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Pulsed power corona discharges for air pollution control

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3 Author(s)
E. H. W. M. Smulders ; High Voltage & EMC Group, Eindhoven Univ. of Technol., Netherlands ; B. E. J. M. van Heesch ; S. S. V. B. van Paasen

Successful introduction of pulsed corona for industrial purposes very much depends on the reliability of high-voltage and pulsed power technology and on the efficiency of energy transfer. In addition, it is of the utmost importance that adequate electromagnetic compatibility (EMC) is achieved between the high-voltage pulse source and the surrounding equipment. Pulsed corona is generated in a pilot unit that produces narrow 50 MW pulses at 1000 pps (net average corona power 1.5 kW). The pilot unit can run continuously for use in industrial applications such as cleaning of gases (100 m3/h) containing NO or volatile organic compounds (VOCs) or fluids (e.g., waste water). Simultaneous removal of NO and ethylene to obtain clean CO2 from the exhaust of a combustion engine was tested at an industrial site. Various chemical processes, such as removal of toluene or styrene from an airflow are tested in the laboratory. We developed a model to analyze the conversion of these pollutants. To examine the discharges in the reactor we use current, voltage, and E-field sensors as well as a fast charge-coupled device (CCD) camera. Detailed energy input measurements are compared with CCD movies to investigate the efficiency of different streamer phases. EMC techniques incorporated in the pilot unit are based on the successful concept of constructing a low transfer impedance between common mode currents induced by pulsed power and differential mode voltages in signal lines and external main lines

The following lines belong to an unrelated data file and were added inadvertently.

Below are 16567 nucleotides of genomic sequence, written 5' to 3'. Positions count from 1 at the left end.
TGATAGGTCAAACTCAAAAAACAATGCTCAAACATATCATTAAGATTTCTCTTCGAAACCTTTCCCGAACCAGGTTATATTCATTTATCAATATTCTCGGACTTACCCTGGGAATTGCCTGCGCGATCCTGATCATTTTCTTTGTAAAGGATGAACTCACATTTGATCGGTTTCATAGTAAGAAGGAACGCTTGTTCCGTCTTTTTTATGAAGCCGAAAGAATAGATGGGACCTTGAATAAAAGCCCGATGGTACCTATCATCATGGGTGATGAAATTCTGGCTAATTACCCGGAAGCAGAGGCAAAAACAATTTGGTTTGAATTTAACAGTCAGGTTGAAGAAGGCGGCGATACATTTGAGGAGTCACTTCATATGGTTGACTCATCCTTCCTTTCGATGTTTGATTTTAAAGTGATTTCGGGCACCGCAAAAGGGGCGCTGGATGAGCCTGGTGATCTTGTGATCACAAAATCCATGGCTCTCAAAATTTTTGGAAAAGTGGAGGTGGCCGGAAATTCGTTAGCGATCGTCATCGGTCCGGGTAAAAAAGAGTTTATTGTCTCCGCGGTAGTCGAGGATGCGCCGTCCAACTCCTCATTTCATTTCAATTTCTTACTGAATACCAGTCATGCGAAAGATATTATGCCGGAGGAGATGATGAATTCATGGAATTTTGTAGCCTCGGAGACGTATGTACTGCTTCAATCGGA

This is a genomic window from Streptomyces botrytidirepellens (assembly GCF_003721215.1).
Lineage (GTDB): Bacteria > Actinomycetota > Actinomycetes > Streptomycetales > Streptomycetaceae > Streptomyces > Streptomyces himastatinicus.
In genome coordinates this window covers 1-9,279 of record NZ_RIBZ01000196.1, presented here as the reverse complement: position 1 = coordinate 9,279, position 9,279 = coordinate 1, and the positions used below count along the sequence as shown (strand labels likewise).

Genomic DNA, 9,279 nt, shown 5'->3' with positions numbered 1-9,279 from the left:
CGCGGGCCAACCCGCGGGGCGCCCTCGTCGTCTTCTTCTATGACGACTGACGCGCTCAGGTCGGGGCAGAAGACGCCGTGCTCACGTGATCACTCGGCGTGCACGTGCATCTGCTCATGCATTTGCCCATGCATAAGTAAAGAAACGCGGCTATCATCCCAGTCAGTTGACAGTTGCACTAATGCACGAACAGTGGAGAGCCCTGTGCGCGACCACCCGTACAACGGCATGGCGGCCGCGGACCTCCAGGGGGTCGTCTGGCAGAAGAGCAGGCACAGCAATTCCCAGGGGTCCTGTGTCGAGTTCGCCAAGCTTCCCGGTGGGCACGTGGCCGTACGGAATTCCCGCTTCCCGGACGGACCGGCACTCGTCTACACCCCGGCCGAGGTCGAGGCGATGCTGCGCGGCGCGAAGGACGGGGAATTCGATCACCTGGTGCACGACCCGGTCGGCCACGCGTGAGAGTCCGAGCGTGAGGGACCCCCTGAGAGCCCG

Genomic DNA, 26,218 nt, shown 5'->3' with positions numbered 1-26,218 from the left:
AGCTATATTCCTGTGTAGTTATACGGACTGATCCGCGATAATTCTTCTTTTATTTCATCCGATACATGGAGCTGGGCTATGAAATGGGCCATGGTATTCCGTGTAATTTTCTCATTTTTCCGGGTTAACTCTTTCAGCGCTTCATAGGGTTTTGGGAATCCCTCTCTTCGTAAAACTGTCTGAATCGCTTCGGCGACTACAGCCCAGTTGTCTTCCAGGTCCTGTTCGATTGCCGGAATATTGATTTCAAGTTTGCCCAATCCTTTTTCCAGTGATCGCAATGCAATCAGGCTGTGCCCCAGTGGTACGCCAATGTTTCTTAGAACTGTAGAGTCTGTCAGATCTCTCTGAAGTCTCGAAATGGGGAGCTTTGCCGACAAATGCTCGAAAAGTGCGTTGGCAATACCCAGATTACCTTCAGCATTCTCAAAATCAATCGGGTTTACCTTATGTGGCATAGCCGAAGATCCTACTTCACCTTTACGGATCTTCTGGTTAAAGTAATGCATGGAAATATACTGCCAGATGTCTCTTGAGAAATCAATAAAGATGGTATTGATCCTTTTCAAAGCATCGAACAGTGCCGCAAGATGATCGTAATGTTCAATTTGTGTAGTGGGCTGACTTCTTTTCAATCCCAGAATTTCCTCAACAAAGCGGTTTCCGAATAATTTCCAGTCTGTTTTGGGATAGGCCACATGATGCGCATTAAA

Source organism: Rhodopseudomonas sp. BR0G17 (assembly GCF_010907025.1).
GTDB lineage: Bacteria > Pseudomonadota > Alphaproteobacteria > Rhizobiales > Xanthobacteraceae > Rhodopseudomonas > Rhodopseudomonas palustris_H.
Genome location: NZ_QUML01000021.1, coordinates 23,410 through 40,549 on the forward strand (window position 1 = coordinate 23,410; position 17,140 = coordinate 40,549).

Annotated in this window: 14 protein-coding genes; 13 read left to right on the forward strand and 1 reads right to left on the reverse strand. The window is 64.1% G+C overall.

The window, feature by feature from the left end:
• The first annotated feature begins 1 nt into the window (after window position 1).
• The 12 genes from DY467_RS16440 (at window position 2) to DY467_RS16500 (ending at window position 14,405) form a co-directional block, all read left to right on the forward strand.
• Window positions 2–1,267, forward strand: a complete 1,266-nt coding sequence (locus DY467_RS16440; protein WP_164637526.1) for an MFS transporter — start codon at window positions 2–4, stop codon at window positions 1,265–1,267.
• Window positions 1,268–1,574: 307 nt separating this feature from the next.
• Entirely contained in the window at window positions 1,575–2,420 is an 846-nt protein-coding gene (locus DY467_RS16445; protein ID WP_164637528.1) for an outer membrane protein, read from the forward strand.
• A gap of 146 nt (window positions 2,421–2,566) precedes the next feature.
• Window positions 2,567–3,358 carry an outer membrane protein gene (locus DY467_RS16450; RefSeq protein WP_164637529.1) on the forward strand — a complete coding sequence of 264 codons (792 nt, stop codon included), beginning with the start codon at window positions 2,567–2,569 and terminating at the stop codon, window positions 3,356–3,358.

Published in:

IEEE Transactions on Plasma Science  (Volume:26 ,  Issue: 5 )